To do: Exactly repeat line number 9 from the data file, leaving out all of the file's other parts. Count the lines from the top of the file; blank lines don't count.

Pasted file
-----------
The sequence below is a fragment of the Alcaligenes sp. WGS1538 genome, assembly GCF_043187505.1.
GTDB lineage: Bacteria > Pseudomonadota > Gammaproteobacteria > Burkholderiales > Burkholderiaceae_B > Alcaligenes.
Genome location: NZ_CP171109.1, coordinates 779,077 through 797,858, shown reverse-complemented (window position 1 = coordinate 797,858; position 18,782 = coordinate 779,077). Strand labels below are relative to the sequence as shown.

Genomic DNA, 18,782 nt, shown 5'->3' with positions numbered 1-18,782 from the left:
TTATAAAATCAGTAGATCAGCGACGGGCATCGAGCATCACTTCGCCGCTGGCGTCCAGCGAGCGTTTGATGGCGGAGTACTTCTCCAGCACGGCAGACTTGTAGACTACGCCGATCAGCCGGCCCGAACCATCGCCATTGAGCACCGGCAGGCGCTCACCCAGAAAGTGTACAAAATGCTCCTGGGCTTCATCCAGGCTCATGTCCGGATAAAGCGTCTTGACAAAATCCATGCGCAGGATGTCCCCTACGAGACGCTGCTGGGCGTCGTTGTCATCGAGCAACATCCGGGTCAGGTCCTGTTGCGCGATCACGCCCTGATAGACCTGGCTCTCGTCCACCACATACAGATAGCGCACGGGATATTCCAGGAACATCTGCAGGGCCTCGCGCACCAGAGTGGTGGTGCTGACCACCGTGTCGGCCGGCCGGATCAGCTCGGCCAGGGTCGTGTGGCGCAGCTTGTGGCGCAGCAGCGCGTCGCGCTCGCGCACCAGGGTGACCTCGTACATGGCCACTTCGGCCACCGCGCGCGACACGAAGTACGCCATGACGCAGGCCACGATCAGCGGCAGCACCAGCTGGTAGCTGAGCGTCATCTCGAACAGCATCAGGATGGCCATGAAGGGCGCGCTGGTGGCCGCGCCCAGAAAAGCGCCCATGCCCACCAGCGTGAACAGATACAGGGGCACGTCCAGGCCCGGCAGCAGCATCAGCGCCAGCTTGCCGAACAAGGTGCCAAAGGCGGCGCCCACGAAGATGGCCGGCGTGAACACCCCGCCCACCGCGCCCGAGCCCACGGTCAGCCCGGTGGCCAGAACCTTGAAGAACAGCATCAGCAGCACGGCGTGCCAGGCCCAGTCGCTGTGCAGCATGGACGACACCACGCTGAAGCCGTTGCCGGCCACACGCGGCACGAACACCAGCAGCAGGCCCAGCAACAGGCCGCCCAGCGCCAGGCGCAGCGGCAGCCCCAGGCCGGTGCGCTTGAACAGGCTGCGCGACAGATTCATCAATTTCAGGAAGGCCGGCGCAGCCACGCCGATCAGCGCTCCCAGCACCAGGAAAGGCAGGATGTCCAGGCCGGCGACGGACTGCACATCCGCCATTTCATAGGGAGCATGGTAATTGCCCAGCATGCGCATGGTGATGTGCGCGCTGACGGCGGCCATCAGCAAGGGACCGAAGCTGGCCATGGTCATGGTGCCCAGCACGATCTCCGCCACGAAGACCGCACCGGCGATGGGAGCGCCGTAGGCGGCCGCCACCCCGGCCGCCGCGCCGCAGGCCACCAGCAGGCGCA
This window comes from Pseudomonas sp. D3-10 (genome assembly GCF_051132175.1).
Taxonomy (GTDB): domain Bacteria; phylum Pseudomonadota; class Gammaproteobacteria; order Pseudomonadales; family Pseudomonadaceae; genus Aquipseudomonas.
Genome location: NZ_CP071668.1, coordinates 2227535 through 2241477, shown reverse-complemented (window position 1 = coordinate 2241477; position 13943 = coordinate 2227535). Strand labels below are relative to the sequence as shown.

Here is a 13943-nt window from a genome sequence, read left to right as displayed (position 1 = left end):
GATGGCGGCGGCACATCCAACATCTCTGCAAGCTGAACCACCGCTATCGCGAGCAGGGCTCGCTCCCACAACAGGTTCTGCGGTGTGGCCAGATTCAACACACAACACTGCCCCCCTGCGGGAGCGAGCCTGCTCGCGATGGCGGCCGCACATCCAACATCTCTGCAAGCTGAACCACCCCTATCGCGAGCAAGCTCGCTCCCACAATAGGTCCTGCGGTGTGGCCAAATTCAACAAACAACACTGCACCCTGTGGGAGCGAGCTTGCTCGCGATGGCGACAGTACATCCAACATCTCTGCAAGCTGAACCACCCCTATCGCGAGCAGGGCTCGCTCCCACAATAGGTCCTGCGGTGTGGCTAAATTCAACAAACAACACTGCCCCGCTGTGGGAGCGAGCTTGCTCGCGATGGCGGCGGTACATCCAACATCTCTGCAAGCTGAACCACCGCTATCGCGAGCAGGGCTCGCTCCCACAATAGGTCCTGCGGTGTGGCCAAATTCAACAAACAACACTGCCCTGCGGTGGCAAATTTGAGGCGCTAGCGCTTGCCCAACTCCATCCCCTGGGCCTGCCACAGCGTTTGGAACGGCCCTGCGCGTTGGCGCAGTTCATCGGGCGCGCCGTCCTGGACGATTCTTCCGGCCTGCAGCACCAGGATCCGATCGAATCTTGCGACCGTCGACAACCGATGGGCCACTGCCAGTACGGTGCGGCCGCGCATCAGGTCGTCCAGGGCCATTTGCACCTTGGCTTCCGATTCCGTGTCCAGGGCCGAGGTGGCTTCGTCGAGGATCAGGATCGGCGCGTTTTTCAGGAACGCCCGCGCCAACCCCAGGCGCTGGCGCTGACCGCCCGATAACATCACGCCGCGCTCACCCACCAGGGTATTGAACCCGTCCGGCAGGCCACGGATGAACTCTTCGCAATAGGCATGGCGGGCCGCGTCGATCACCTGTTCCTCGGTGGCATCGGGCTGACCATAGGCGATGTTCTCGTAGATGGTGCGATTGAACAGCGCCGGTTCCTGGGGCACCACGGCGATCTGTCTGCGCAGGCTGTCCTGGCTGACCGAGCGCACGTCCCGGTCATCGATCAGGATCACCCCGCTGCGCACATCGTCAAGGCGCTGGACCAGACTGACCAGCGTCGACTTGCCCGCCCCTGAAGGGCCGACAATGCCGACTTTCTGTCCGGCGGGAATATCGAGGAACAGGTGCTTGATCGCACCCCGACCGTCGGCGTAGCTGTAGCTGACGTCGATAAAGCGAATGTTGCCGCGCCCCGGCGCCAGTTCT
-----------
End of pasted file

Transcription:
Here is a 13943-nt window from a genome sequence, read left to right as displayed (position 1 = left end):